10. Cool Off
This is definitely the weirdest relaxation tip on the list, but it might really help. "If the anxiety is becoming heightened and other methods are not serving to control it well try placing a cold rag/bag of ice/bag of frozen peas over the top half of your face (forehead to under the nose)," Tabitha Westbrook, LPCA, tells Bustle. "This triggers the mammalian dive reflex and tells your brain it needs to slow down. With the brain slow down, your body chemistry also slows down and the stress hormones begin to reabsorb into your blood stream."
11. Stick To Your Routine
The last thing I want to do is go for my daily run later. But I'm going to go for my daily run later. "I tell my clients not to let the election overtake them," Shemiah Derrick, M.A., Mental Health Therapist, tells Bustle. "There are a multitude of things that one individual person cannot control. I am urging them to stick to their routine — go to work, go to the gym, make dinner and do whatever they would on a normal day. This can help to give them control and provide a distraction over something they cannot." It may not feel like a real day today, but sticking to the things that work for you.
“Even just five minutes of mindful breathing can calm your nervous system and reduce stress," Jamie Price, Wellness Expert & Co-Founder of Stop, Breathe & Think meditation app, tells Bustle. "It also helps to name your emotions, which can have the effect of diminishing their force and intensity."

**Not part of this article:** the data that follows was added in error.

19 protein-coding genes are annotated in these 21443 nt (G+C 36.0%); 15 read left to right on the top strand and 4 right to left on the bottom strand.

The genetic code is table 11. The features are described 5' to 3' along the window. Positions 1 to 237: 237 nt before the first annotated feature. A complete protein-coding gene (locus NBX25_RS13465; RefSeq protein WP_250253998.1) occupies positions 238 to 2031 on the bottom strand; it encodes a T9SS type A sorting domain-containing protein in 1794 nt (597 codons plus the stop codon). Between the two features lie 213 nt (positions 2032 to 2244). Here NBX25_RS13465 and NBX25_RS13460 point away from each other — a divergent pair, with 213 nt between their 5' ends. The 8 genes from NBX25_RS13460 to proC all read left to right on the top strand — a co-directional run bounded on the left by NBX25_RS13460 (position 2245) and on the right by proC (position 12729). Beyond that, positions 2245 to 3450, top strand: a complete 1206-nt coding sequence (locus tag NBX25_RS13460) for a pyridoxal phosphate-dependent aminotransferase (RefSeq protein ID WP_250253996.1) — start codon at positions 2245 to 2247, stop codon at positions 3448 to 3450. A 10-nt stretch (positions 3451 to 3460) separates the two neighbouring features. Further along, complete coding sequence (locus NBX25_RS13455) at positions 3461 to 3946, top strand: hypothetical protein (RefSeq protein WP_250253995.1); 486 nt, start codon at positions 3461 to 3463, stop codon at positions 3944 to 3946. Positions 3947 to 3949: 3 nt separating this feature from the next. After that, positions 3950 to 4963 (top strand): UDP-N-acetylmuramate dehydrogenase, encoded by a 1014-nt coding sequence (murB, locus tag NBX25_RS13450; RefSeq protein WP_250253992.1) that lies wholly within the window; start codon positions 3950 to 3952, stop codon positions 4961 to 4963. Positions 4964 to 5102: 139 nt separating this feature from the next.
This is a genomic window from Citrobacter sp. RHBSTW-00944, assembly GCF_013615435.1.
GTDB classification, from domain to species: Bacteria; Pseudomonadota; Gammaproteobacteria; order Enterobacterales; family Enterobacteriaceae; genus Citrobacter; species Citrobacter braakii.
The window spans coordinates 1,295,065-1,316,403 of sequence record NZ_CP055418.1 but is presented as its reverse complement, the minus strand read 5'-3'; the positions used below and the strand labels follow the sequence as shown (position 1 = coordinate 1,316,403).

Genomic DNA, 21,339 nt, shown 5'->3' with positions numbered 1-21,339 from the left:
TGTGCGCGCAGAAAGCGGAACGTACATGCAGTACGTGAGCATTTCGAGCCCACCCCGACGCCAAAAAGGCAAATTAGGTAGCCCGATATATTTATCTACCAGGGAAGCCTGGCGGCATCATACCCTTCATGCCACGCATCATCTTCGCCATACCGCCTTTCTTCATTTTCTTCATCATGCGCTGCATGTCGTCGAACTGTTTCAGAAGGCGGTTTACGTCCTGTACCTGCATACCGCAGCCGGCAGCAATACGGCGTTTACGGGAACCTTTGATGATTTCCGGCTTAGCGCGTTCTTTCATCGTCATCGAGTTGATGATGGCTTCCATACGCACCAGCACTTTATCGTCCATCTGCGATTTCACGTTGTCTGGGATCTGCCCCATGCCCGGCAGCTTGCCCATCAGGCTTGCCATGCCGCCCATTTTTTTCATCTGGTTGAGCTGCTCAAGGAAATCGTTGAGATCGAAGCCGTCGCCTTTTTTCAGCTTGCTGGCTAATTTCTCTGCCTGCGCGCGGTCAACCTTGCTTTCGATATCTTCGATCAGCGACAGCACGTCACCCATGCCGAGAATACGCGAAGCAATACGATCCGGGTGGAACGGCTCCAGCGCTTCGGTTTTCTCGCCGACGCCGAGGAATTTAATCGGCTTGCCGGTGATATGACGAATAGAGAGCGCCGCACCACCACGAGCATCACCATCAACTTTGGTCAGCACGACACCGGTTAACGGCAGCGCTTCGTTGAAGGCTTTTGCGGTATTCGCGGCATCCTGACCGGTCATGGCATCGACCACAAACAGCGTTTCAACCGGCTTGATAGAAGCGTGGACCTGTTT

13. Be Kind
“Research has shown that focusing on acts of kindness can boost your sense of happiness and wellbeing," Price says. "If you take the time to look, you may find that acts of kindness are not as rare as you might think, especially during the election. Start taking a mental note of the acts of kindness that are occurring all around you, big and small. Let these acts of kindness inspire you to engage in some of your own. See if you can practice at least one act of kindness a day this week. If you’d like, you can try a guided audio meditation to strengthen your feelings of kindness.”
14. Feel Your Feelings
"Lean into the disappointment and the grief," life coach Kali Rogers tells Bustle. "Feel it. Cry it out. Get angry. You don't have to be positive today. You don't even have to be positive tomorrow. This healing is going to take time, and you don't need to rush it. You need to experience it."
Sometimes you just need to get it off your chest. If you let yourself have a mini-meltdown, you'll feel purged and better afterward.
15. Focus On Your Next Move For Women
If there's one thing that this election has showed us, it's that the attitude toward women in the America is even worse than we though. Clinton's concession speech urged the importance of continuing to fight. "Once you have truly felt your grief, use it to compel you to fight for other women," Rogers tells Bustle. "Let this emotion guide you in your future endeavors. This is a major wake up call that our work is not done. We have a long way to go to prove to ourselves, each other, and the country that we are worth recognition for our hard work."
Like I said, today is tough. Let yourself be shocked and sad, but take care of yourself. Get yourself in a good head space and we'll be in a better place to figure out where to go from here.
Images: Hannah Burton/Bustle; Giphy